But don't be too thorough: Leave some plants with decorative seed heads or berries so that birds can easily find food for the winter.

Nandina Berry Cluster

Like the rest of us, birds need some variety in their diets. While many of us enjoy setting out bird feeders in the winter, encouraging them to forage in our gardens is both healthy for them, and good for our gardens. If birds become accustomed to finding food and shelter sources in your garden in the winter, you can be assured they will return in warmer seasons to help you control your insect populations.

Additional tips for encouraging birds to your winter garden:

Joe Pye Seed Head

  • If you have native perennial plants or grasses in your yard, don't be too hasty to cut them back. Native plants provide especially good food sources for local bird populations.

  • Leave a bit of leaf litter in your garden. Leaf litter attracts insects, another important food source for birds.

  • Provide fresh water: If you have a bird bath, keep it clean. Wash it weekly using mild soap, and rinse well.

  • Give them shelter: Any dead or pruned limbs may be stacked or piled in the garden to provide cover for birds in your garden. Establishing bird feeders near brush piles or dense evergreen shrubs like hollies, cedars, or most conifers, allows small birds to take shelter quickly if hawks or other predators make appearances.

  • Growing Garlic for Beginners

    Amy HillIn my household, we eat a lot of garlic. 

    Garlic is great for your health. It contains cancer-fighting chemicals, relaxes blood vessels, and increases blood flow. But an increasing amount of garlic in supermarkets comes from China, which produces 75% of the world's supply of the pungent herb. Concern about levels and types of pesticides and soil contaminants found on food imports, both fresh and processed, is causing many people, including me, to look for safe and reliable sources of food. So I am starting to grow my own. 

    garlic shipment

    I was late in placing my order this year so I didn't get the specific variety I wanted, but I think the organic 'Red Toch' softneck garlic I got from Southern Exposure Seed Exchange in Mineral, Virginia, will be more than satisfactory.

    Red Toch organic garlic

    I'm mixing up my plantings this year, starting some in containers and mixing some in with ornamentals in established beds.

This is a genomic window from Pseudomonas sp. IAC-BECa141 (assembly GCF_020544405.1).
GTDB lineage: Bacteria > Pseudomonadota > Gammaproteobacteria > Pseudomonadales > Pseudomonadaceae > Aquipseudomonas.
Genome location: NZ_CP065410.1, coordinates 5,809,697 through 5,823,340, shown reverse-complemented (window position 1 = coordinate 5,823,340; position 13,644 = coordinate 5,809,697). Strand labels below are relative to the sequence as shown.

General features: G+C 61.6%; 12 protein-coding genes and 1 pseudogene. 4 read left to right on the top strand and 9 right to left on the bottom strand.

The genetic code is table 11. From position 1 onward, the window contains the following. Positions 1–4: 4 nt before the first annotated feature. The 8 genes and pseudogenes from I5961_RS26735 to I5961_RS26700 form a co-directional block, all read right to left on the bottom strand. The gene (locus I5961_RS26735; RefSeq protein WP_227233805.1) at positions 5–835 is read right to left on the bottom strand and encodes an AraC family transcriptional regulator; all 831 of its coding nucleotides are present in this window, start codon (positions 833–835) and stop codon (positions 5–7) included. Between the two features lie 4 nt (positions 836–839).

I started with a clean, frost-proof container, to which I added a mixture of potting compost, perlite, and sand, about three-quarters of the way to the top.

    container ready for planting

    To that, I mixed in a tiny bit of lime per the planting instructions, as well as a quart of worm castings and some additional homemade compost. 

    compost and worm castings

    I planted the individual cloves about six inches apart, with skins attached. The skins help protect the cloves from rotting in the ground. Then I topped off the container with an inch and a half of the compost and castings mix. 

    container planted

    Keeping the garlic watered is essential during the growth period. It's been dry lately, so I'm hand-watering the containers and topping them off with a mulch of shredded leaves and bark to conserve the moisture it does get. 

    container finished

    And now I wait. Between now and spring, I'll be reading up on harvesting and curing.

    Working Cleverly With What You've Got

    Amy HillLast week, I took a tour of Montrose, a nearby property listed in the National Register of Historic Places. The owners, Nancy and Craufurd Goodwin, have maintained and expanded the site's original plantings for almost 40 years. 

    The Goodwins depend heavily on the "right plant, right place" concept to minimize the amount of labor that must be done on the 61-acre property. As a result, they do little supplemental watering. While they don't have rain barrels or cisterns on the property, they do collect rainwater for the few plantings that do require extra water.

    Front of House

    They collect it in old copper kettles. Copper has natural properties that kill mosquito larvae.  

    Copper Kettle

    I was impressed by this ingenious solution to an important problem. Gardeners know about the importance of water conservation, but many of us try to find a safe balance between good water conservation practices and keeping a healthy, mosquito-free environment. This kettle technique works brilliantly at Montrose, where it does its job discreetly and effectively. Most people probably don't have numerous large copper kettles stashed in the shed. But if you are one of the lucky ones who has one to hand, know that you have an elegant, mosquito-repelling water source at your service.